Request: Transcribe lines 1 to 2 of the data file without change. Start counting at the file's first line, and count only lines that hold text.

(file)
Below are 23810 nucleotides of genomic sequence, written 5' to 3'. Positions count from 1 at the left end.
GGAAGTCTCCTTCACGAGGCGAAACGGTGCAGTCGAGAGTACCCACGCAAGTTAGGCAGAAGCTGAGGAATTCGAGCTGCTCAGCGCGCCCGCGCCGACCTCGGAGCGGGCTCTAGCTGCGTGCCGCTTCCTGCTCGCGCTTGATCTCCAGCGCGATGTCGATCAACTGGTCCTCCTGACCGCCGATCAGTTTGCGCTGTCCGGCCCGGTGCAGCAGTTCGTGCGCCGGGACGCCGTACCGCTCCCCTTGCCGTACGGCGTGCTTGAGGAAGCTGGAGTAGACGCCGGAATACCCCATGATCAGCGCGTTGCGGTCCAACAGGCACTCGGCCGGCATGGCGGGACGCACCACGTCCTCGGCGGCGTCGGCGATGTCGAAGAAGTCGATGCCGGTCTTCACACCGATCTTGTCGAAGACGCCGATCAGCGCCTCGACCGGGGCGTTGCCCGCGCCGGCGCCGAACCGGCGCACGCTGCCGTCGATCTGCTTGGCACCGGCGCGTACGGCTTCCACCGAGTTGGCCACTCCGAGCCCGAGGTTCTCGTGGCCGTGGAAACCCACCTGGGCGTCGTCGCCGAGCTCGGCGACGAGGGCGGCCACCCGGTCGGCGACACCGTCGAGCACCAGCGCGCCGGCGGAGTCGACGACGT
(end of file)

Below are 23810 nucleotides of genomic sequence, written 5' to 3'. Positions count from 1 at the left end.
GGAAGTCTCCTTCACGAGGCGAAACGGTGCAGTCGAGAGTACCCACGCAAGTTAGGCAGAAGCTGAGGAATTCGAGCTGCTCAGCGCGCCCGCGCCGACCTCGGAGCGGGCTCTAGCTGCGTGCCGCTTCCTGCTCGCGCTTGATCTCCAGCGCGATGTCGATCAACTGGTCCTCCTGACCGCCGATCAGTTTGCGCTGTCCGGCCCGGTGCAGCAGTTCGTGCGCCGGGACGCCGTACCGCTCCCCTTGCCGTACGGCGTGCTTGAGGAAGCTGGAGTAGACGCCGGAATACCCCATGATCAGCGCGTTGCGGTCCAACAGGCACTCGGCCGGCATGGCGGGACGCACCACGTCCTCGGCGGCGTCGGCGATGTCGAAGAAGTCGATGCCGGTCTTCACACCGATCTTGTCGAAGACGCCGATCAGCGCCTCGACCGGGGCGTTGCCCGCGCCGGCGCCGAACCGGCGCACGCTGCCGTCGATCTGCTTGGCACCGGCGCGTACGGCTTCCACCGAGTTGGCCACTCCGAGCCCGAGGTTCTCGTGGCCGTGGAAACCCACCTGGGCGTCGTCGCCGAGCTCGGCGACGAGGGCGGCCACCCGGTCGGCGACACCGTCGAGCACCAGCGCGCCGGCGGAGTCGACGACGT